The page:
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So, You Want to Live Abroad…

Something a little bit different on this blog today! No, it’s nothing related to creativity or the Internet. But it is a special day. Today is 7 years since I moved from Canada to the UK!

I think with everything going on this year, and movement between countries grinding to a halt, more people will be seizing the day and following their dreams when a sense of normalcy resumes.

And living abroad is on the top of a lot of people’s lists.

I asked on social media for questions about moving abroad and got a few, so I thought I’d run through them!

Why the UK when most UK millennials want to move to Canada?

Well, firstly, I’d ask where you got your statistics from about UK millennials wanting to move to Canada! I have no idea if this is true or not.

For me, the decision came down to convenience. I was eligible for a UK Ancestry Visa, which is a scheme that allows Commonwealth citizens with at least one British grandparent a 5 year Visa to live and work in the UK. It’s a pretty fantastic Visa too, with very few restrictions. Most other Visas are much shorter terms (typically around 2 years) and restrict people by age or how many hours they can work per week.

And, let’s be real, in the UK they speak English. While I do speak English and French, English is my first language and moving to an English speaking country was always going to be my easiest option.

Also, career-wise, I had nearly maxed out my options in my Canadian city when I left– and I’d only been working for 2 years! I would have had to move to a bigger city anyway, and I’ve had so many opportunities in England that I wouldn’t have had in Canada.

How can I move to Canada?

Whenever there’s an election that people don’t agree with I always see posts about how So-and-so is moving to Canada! So firstly I want to point out that Canada is a country with its own issues, it is not a utopia. And, like most countries, its rules on immigration are quite strict.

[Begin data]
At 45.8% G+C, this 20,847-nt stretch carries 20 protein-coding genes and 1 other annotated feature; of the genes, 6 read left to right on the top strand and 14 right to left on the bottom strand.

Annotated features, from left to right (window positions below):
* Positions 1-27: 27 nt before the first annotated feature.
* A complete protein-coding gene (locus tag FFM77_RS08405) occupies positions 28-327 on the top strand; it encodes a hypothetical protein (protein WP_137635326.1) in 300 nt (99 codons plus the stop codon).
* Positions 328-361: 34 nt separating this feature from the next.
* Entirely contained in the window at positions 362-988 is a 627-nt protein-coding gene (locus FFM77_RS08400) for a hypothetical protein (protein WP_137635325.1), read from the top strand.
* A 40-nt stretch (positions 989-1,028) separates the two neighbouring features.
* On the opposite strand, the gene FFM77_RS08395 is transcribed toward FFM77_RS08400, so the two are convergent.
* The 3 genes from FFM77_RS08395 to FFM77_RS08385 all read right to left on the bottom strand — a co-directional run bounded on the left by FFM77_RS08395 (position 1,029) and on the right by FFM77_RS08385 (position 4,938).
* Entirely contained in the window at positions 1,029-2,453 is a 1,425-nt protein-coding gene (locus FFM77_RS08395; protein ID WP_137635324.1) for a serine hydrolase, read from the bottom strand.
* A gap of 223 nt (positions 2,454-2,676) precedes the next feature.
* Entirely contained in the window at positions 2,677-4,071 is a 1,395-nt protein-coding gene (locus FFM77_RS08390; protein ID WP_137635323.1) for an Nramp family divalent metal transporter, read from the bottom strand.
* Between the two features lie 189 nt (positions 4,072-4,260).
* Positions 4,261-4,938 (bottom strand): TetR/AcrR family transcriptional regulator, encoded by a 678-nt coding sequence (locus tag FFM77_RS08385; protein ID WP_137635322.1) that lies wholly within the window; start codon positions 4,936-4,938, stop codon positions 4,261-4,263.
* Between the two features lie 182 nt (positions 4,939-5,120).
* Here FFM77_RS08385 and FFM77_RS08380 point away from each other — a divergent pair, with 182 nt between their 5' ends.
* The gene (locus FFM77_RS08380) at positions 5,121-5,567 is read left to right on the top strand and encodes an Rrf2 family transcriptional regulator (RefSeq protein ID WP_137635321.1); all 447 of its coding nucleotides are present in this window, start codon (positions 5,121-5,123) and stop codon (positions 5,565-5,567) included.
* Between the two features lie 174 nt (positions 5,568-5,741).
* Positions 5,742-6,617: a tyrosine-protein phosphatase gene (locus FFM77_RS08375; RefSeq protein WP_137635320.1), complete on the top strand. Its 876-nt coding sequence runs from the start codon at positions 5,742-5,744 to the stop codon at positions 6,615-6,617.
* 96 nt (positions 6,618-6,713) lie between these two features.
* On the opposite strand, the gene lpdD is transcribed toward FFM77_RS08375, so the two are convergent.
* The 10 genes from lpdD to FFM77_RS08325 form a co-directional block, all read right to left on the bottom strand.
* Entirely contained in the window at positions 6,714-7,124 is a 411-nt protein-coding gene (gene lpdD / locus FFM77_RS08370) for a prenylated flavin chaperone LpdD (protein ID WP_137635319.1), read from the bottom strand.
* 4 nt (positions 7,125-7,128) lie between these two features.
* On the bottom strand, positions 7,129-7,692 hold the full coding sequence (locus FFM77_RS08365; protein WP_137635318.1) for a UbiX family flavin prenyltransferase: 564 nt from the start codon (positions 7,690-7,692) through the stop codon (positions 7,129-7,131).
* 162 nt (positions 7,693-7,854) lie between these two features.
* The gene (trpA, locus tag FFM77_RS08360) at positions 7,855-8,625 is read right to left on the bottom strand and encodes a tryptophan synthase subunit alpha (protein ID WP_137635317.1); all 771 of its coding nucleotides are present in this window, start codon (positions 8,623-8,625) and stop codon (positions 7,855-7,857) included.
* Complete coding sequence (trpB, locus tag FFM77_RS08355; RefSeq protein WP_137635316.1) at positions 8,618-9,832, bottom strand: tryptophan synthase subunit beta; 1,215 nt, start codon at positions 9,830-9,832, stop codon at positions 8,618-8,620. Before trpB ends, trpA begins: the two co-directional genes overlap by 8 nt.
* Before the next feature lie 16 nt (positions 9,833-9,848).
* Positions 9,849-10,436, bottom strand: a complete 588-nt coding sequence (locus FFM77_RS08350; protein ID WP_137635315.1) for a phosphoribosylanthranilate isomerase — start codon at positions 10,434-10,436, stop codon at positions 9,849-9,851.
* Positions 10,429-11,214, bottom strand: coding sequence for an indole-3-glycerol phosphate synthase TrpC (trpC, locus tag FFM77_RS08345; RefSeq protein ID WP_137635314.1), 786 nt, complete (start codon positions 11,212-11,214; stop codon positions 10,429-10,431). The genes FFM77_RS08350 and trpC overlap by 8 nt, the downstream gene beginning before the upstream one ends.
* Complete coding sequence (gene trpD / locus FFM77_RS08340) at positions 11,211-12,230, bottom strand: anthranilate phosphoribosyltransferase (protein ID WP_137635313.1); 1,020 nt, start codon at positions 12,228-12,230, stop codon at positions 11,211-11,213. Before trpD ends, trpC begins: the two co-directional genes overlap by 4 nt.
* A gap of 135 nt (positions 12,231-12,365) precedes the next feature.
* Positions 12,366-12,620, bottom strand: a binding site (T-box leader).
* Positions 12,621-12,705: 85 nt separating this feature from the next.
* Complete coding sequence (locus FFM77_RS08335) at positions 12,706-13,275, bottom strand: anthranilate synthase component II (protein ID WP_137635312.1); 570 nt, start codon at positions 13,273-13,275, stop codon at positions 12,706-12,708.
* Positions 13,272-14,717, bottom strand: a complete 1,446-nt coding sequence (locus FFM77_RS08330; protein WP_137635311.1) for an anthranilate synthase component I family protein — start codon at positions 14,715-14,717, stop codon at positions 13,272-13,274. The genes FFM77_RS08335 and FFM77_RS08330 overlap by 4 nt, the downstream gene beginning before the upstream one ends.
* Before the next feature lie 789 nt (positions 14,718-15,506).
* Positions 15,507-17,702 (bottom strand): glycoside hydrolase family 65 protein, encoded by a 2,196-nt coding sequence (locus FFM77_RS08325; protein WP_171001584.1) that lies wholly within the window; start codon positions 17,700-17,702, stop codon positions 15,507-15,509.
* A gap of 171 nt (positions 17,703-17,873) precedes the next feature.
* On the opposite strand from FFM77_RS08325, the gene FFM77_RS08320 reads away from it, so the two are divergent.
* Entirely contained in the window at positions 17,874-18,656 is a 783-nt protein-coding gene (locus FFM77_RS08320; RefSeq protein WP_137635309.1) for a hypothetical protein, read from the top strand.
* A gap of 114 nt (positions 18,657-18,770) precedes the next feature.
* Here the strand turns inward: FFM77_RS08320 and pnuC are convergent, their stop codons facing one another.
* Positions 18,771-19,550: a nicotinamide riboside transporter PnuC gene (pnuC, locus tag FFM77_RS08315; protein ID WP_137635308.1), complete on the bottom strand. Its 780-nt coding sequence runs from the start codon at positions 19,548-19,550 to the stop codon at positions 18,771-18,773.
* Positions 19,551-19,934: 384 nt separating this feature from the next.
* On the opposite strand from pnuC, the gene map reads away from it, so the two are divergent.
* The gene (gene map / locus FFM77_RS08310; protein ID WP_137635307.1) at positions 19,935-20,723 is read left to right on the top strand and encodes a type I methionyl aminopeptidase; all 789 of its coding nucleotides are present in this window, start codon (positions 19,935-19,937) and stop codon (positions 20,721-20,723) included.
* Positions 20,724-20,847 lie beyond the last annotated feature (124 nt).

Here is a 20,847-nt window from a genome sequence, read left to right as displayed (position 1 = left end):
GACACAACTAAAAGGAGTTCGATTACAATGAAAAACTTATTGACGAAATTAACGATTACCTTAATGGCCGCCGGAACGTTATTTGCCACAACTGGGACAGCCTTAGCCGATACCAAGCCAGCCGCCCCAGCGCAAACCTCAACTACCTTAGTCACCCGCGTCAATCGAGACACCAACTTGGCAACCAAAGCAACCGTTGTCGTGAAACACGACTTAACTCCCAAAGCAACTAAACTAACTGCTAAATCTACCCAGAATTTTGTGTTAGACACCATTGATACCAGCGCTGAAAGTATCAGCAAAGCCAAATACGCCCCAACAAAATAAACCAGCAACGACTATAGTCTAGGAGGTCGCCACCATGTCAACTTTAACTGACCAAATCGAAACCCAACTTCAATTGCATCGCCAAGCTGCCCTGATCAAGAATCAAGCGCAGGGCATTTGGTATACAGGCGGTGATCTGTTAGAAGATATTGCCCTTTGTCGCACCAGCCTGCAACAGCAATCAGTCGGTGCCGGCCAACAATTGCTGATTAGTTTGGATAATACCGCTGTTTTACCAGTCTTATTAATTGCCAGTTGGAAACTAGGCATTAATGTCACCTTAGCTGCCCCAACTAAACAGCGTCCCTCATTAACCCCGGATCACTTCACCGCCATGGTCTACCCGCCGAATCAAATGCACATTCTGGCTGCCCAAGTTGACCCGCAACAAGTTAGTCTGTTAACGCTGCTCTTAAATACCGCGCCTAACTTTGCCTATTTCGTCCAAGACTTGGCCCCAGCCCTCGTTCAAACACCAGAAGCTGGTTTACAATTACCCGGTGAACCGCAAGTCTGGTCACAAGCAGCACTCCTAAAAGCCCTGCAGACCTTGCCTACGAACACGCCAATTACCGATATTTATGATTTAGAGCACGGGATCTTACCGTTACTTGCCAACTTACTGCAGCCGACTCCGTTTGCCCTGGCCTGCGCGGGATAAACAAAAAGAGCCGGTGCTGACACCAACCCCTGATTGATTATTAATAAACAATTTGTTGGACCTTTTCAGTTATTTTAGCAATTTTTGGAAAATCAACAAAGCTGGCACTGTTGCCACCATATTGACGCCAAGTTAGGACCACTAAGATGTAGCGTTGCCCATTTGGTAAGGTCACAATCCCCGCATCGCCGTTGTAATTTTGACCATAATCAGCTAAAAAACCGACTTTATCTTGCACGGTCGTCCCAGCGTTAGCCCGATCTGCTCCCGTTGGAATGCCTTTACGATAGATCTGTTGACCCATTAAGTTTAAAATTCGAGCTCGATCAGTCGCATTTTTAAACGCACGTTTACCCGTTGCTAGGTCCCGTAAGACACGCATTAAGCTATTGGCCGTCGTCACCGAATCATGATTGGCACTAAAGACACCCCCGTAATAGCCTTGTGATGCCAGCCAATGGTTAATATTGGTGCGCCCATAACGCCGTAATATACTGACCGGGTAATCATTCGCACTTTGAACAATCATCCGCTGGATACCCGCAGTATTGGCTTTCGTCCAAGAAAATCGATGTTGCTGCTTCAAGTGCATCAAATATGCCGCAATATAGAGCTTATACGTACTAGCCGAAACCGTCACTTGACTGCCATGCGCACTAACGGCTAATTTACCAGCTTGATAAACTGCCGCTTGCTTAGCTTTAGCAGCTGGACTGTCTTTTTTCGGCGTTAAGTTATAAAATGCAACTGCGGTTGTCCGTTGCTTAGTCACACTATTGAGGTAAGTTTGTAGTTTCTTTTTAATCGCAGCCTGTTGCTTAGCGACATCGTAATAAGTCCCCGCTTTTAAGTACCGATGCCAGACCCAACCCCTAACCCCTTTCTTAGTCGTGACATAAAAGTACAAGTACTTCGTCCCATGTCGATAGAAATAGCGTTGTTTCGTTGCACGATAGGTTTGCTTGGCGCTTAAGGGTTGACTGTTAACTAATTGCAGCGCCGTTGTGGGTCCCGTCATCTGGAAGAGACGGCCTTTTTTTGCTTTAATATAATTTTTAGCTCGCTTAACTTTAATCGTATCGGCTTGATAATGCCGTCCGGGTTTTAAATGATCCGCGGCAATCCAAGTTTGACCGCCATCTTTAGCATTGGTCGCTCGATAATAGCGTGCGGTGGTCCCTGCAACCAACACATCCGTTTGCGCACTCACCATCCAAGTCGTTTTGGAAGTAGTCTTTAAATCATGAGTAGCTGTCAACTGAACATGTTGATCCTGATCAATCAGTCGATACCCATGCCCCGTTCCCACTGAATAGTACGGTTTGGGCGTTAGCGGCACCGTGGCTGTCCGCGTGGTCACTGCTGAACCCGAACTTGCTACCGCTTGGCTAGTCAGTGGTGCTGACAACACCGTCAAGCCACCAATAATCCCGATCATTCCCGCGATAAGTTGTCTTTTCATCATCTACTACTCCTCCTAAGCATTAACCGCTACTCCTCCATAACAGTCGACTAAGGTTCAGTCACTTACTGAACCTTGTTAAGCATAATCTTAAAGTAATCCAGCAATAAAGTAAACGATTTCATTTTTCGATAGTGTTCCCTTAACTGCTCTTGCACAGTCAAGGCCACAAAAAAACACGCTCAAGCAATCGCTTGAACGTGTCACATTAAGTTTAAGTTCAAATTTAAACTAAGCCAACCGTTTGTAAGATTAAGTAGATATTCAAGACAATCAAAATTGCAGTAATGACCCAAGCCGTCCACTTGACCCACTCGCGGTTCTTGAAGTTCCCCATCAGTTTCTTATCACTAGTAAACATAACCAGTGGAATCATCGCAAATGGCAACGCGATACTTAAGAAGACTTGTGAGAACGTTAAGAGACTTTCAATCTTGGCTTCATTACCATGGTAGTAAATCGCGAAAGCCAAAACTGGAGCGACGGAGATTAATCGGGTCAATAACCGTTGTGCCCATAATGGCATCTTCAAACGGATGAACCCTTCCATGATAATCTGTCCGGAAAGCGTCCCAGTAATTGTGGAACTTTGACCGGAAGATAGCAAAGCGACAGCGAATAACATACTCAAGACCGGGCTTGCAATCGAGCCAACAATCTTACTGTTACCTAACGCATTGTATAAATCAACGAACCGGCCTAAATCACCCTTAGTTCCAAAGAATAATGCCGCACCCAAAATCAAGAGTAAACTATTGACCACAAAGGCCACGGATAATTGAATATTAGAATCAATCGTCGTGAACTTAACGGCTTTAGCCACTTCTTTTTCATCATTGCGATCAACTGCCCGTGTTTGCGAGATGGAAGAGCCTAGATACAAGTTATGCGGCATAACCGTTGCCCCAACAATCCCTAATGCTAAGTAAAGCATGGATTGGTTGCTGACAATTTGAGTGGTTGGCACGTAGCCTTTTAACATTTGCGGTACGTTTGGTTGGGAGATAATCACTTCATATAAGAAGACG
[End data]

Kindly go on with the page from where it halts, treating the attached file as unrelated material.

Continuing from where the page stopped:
If you’re under the age of 30, the International Experience Canada program is available to apply for. They usually allow you to work in Canada for up to 2 years, with some restrictions.

If you’re over the age of 30, unfortunately you need to go through one of the harder routes and prove to the government that you are a necessary worker or someone who will contribute to the Canadian economy.

How long did it take you to settle in?

You would think that moving from one Commonwealth country to the country that colonised my country would be super easy, and I’d settle in right away. But that wasn’t the case! I arrived in June, and I would say that it was well after Christmas until I started to feel at home.

There’s actually a huge cultural difference between Canada and the UK (and the UK and other Commonwealth countries). It took a long time to understand cultural references and the differences in English.

And then, on top of that, it just took a while to gather the belongings that would make my flat feel like home, and to make friends, and to not still feel like I had one foot in Canada. So I would say it was about 6 months until I started to settle in, and closer to the 1 year mark before I really found my stride.

Do you miss Tim Horton’s coffee?

I do! I did have a can of French vanilla mix until recently, but I do miss things like ice caps and a proper French vanilla. It’s such a cliché. I can’t eat any of the food there since they don’t really have anything gluten free, except the chilli which isn’t vegetarian! So I’d kill for a Tim’s doughnut in more ways than one!

What was the biggest surprise about moving abroad?

How quickly it all just becomes “normal” life. I’m at the point now where I barely even register the fact that I do live abroad, and that I’ve done something that a lot of people dream of.

For most of us, moving abroad isn’t just a longterm holiday. I live a “normal” life where I need to work a full-time job. So I guess the biggest surprise was that I can be living abroad but at the end of the day most of my time has been spent in a very ordinary office environment, just like everybody else.